Lately, Organisations are retrenching and we are fallaciously blaming technology. Although Kenya is nowhere near the top of the intensity of technology use, the use of technology has given Kenya a good image. Technology has enabled greater productivity and contributed to economic development at large.
However, it is not the cause of job losses in Kenya today. The experience from countries that have fully automated is such that unemployment in such a situation is temporary. Technology disrupts and shifts jobs around rather than eliminates them.
If there is any technology-engineered unemployment, economists often say that job losses are offset by other compensating factors. These include the impact of new investment, the effect of the new technology (operations and maintenance), the extent of disruption by the new technology, and the impact of greater efficiency.
The first factor is explained by an increment in investments. Until the local banks put up additional investment in Information, Communication Technologies (ICTs) that enabled branchless banking, payment to customers especially through cheques used to take more than three weeks. The resultant efficiencies led to higher bank profits hence the motivation to expand and create more jobs.
The second factor can be explained by the way the technology is deployed and used. For example, when Mobile money technology was introduced, the fears were that Post Offices would lay off workers.
Instead, the new technology became a net creator of employments through agencies in order to operationalise the technology. As at the end of 2018, there were more than 200,000 telco agencies spread across the country.
The third compensating factor relates to the second one and can be explained as a possibility of new technology creating a new industry altogether. Mobile technologies have created the social media industry that never existed before.
This industry has created a plethora of new jobs including big data analytics, digital marketer, blogger, app developer, hackers just to name a few. In the next few years, there will be many more jobs whose titles we don’t know today.
The fourth compensatory factor is the possibility of increasing the efficiency of individual workers, thus transforming the workers into useful assets in the organisation. Often, the salaries of such employees increase.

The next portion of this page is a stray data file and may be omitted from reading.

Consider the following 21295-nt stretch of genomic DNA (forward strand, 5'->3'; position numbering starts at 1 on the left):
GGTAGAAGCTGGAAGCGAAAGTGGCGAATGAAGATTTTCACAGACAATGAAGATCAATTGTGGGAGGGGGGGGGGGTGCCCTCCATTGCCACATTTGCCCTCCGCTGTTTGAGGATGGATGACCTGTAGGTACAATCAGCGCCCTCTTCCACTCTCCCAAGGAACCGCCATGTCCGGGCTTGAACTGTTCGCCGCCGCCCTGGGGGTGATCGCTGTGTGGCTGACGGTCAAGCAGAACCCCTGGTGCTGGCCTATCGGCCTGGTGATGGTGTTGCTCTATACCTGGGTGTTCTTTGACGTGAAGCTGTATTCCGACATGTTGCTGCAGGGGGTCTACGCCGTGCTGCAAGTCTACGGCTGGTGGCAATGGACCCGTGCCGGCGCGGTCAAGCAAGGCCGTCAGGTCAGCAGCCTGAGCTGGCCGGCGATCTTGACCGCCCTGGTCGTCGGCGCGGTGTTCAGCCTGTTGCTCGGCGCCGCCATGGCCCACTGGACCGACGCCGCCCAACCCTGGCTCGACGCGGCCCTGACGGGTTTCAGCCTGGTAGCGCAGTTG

Salary increases boost aggregate demand and therefore greater economic output, resulting in economic growth. In the early 19th century, an oath-based organisation of English textile workers known as the Luddites, opposed the introduction of machinery, fearing that machines would replace their role in the textile industry. The Oxford English Dictionary today explains the term Luddites as “one opposed to industrialisation, automation, computerisation, or new technologies in general.”
The textile industry still employs large numbers of people despite the fact that machinery has been part of its development.
As we transition to the era of big data, the government will hire more people to do the analytics of data to facilitate decision-making. It is in our own interest to keep pace with technological development. The world has become such a small village that one can easily lose a competitive advantage.
No employer will enjoy laying off staff that they have trained for many years. Sometimes circumstances like economic slowdown and rigid unions do indeed force employee layoffs but rarely does technology cause unemployment in developing countries that have not even automated.
It is too early to associate emerging technologies like Artificial Intelligence to job losses.
What is certain is that we must continuously improve our skills in order to be relevant in future work. We must seek to be agents of economic growth and for that to happen, we must improve on productivity.
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